The objective of this half-day course is to provide a hands-on tutorial on using the Object-Oriented Programming System for Motion Planning (OOPSMP) software package. This software contains implementations of most state-of-the-art motion planning algorithms. It is designed to be highly modular and easily accessible. To use the existing motion planners in OOPSMP one only has to write simple XML files specifying the motion planning problem and the desired solver. The motion problem description includes a specification of the environment and the robot(s). The solver description includes a high-level planner, a low-level local planner, and algorithm parameters. It is designed to be very accessible and no previous programming experience is required to use the existing functionality.
However, OOPSMP is flexible enough to be extended with other sampling-based motion planning algorithms. We will also cover what is needed to add one's own algorithms. Many of the basic data structures used in motion planning algorithms are, of course, already implemented, so that trying out new ideas will be easy.
The hands-on part of the tutorial is preceded with an overview of the current state-of-the-art motion planning algorithms. The emphasis will be more on the relative merits of each motion planning method rather than the details of each algorithm. This should allow an OOPSMP user to make an informed decision on choosing a particular motion planning algorithm and its parameters for a given problem.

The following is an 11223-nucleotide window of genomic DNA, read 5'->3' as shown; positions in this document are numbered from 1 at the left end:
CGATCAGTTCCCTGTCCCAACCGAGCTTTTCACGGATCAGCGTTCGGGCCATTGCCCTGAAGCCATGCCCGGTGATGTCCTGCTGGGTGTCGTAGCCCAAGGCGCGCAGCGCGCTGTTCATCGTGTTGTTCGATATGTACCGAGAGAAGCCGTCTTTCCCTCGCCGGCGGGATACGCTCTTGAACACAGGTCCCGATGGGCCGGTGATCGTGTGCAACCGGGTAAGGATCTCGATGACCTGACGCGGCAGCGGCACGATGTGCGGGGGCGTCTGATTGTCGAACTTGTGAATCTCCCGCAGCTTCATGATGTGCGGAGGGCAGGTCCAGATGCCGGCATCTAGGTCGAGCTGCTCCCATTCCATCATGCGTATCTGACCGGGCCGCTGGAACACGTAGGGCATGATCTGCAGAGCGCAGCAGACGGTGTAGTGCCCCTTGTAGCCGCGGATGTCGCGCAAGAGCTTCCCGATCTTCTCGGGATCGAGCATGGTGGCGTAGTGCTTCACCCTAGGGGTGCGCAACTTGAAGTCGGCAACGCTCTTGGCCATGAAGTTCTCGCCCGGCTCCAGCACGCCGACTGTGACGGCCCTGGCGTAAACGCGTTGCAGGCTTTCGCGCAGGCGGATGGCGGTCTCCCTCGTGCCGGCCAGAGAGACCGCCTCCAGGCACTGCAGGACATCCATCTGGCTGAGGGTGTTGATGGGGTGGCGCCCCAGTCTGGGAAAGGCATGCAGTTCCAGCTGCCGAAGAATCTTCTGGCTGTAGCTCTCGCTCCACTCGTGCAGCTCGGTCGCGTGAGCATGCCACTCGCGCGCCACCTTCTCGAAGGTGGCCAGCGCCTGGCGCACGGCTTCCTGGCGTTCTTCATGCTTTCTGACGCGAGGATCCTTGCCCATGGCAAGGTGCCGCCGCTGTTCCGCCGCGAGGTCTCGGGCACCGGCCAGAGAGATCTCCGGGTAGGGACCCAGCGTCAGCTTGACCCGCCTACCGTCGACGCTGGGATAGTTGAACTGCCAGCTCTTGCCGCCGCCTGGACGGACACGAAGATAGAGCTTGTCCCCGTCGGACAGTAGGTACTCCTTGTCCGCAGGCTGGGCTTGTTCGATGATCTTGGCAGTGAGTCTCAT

OOPSMP is both a teaching tool as well as a research testbed for developing new motion planning algorithms. The tutorial is thus intended for those who teach robotics classes and researchers in the field of motion planning.
9:00–9:45 Introduction to state-of-the-art motion planning algorithms — Konstantinos Tsianos
10:30–10:45 Coffee break
10:45–11:05 Overview of OOPSMP code structure — Ioan Sucan
11:05–11:25 Case study #1: adding support for a physics engine, new planner for modular robots — Ioan Sucan
The case studies will provide a walk-through of implementing new algorithms while reusing many of the low-level primitives where possible.
The OOPSMP software described in this tutorial is available here. We will be available after the tutorial to provide one-on-one assistance.